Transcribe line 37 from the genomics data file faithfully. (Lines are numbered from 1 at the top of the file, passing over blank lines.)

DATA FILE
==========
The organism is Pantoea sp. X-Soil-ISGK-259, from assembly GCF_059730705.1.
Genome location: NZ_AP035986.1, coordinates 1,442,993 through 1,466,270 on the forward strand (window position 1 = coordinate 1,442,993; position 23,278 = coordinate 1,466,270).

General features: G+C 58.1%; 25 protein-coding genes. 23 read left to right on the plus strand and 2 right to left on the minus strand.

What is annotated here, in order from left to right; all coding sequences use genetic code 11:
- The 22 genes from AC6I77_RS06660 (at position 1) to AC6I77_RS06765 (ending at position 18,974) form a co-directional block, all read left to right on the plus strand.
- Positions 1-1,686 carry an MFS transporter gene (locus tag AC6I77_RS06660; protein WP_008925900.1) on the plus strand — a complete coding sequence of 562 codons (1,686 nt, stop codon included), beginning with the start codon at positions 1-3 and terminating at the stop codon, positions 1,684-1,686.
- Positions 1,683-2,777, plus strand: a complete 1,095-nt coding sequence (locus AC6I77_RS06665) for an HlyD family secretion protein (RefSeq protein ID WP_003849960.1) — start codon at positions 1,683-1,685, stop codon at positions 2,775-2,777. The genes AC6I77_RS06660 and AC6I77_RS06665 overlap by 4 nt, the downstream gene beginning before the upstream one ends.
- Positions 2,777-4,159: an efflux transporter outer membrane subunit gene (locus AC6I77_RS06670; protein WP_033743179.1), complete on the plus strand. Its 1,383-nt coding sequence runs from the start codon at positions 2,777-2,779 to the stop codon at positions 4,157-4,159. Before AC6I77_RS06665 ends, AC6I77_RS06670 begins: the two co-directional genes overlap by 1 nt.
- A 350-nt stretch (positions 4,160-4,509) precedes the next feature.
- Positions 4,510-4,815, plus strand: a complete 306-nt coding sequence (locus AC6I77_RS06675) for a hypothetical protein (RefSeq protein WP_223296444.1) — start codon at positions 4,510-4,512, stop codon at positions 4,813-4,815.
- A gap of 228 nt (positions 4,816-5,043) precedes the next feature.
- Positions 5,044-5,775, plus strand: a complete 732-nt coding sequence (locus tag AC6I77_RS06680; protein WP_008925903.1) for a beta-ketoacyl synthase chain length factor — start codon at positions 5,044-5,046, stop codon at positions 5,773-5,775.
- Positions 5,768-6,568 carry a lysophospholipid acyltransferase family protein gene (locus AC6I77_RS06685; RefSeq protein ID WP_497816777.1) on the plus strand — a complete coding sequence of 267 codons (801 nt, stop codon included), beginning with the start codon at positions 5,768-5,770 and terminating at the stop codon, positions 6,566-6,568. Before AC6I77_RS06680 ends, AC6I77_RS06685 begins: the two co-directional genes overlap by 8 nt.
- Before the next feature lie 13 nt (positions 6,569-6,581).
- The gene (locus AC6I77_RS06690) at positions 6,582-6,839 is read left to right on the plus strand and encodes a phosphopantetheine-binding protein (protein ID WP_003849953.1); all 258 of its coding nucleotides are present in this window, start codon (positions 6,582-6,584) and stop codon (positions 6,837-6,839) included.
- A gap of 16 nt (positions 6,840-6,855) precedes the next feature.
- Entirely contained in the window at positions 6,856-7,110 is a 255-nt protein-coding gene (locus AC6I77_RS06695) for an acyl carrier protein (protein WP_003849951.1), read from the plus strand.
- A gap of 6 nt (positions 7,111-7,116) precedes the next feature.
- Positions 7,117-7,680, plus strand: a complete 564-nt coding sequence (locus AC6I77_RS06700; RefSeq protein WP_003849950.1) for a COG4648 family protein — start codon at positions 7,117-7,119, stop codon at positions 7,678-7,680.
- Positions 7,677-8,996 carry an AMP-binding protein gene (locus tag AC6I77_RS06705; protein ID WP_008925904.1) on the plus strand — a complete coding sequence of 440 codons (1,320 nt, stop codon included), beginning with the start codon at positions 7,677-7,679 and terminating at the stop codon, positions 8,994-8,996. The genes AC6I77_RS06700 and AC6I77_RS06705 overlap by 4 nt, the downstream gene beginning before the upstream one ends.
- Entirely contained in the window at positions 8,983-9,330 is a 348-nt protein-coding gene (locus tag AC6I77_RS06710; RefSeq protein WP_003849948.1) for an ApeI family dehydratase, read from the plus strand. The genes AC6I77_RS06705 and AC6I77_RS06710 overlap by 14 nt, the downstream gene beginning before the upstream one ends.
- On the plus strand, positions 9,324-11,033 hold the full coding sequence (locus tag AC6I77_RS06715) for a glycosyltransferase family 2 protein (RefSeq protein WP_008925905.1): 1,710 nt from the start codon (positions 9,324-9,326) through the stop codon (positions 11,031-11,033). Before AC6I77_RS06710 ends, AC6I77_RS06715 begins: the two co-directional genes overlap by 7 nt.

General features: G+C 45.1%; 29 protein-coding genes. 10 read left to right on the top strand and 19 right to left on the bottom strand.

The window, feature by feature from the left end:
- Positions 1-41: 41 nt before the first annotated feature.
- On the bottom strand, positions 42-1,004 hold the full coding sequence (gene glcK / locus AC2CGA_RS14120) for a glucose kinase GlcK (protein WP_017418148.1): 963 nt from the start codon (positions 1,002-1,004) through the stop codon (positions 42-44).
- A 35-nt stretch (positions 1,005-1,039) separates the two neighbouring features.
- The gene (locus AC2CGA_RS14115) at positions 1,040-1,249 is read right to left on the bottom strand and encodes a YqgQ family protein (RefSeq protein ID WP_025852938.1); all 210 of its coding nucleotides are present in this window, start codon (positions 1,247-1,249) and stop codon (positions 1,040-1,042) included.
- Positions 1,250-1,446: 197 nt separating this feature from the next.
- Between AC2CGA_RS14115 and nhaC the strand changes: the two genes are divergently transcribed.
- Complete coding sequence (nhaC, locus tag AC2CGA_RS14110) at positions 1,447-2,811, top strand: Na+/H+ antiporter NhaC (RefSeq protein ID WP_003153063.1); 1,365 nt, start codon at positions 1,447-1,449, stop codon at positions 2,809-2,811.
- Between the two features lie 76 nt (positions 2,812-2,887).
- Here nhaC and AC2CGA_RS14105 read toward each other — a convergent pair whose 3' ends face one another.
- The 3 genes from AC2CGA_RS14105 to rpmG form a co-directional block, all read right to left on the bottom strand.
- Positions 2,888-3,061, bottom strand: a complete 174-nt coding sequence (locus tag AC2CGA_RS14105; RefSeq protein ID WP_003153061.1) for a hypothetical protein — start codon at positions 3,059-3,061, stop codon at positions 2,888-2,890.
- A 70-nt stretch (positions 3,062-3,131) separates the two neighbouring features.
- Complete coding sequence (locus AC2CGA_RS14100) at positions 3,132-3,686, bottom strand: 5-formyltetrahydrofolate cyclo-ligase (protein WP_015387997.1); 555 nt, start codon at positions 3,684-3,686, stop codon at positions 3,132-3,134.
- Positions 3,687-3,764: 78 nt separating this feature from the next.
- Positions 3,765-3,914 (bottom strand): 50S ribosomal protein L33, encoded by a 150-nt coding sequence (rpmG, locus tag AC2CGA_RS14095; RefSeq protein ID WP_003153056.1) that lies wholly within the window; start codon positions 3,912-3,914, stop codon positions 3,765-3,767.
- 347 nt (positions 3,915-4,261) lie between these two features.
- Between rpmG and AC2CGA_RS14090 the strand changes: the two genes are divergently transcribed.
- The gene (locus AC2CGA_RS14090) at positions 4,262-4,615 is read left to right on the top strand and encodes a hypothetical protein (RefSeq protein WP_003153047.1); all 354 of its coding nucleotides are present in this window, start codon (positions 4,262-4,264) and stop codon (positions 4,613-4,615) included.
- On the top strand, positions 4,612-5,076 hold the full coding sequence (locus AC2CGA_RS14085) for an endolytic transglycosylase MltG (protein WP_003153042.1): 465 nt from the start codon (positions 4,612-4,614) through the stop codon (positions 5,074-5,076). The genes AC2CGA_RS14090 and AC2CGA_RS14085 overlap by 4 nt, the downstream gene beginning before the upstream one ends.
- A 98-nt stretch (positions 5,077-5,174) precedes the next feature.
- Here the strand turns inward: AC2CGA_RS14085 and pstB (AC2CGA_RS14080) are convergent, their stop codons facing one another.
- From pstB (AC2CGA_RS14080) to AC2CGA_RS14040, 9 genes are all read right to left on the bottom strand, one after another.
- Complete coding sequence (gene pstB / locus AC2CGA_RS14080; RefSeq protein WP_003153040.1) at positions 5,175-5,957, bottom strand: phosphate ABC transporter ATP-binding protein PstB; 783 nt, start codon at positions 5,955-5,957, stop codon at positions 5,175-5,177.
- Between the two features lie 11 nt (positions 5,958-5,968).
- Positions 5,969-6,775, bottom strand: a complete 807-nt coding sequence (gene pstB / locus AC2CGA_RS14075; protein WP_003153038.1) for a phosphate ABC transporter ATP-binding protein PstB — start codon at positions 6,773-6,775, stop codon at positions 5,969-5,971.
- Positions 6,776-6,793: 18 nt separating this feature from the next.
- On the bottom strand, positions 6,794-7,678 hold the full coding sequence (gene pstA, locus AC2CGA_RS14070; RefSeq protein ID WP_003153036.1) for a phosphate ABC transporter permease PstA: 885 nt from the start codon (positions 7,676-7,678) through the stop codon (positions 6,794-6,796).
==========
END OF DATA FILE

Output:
- Complete coding sequence (locus AC2CGA_RS14100) at positions 3,132-3,686, bottom strand: 5-formyltetrahydrofolate cyclo-ligase (protein WP_015387997.1); 555 nt, start codon at positions 3,684-3,686, stop codon at positions 3,132-3,134.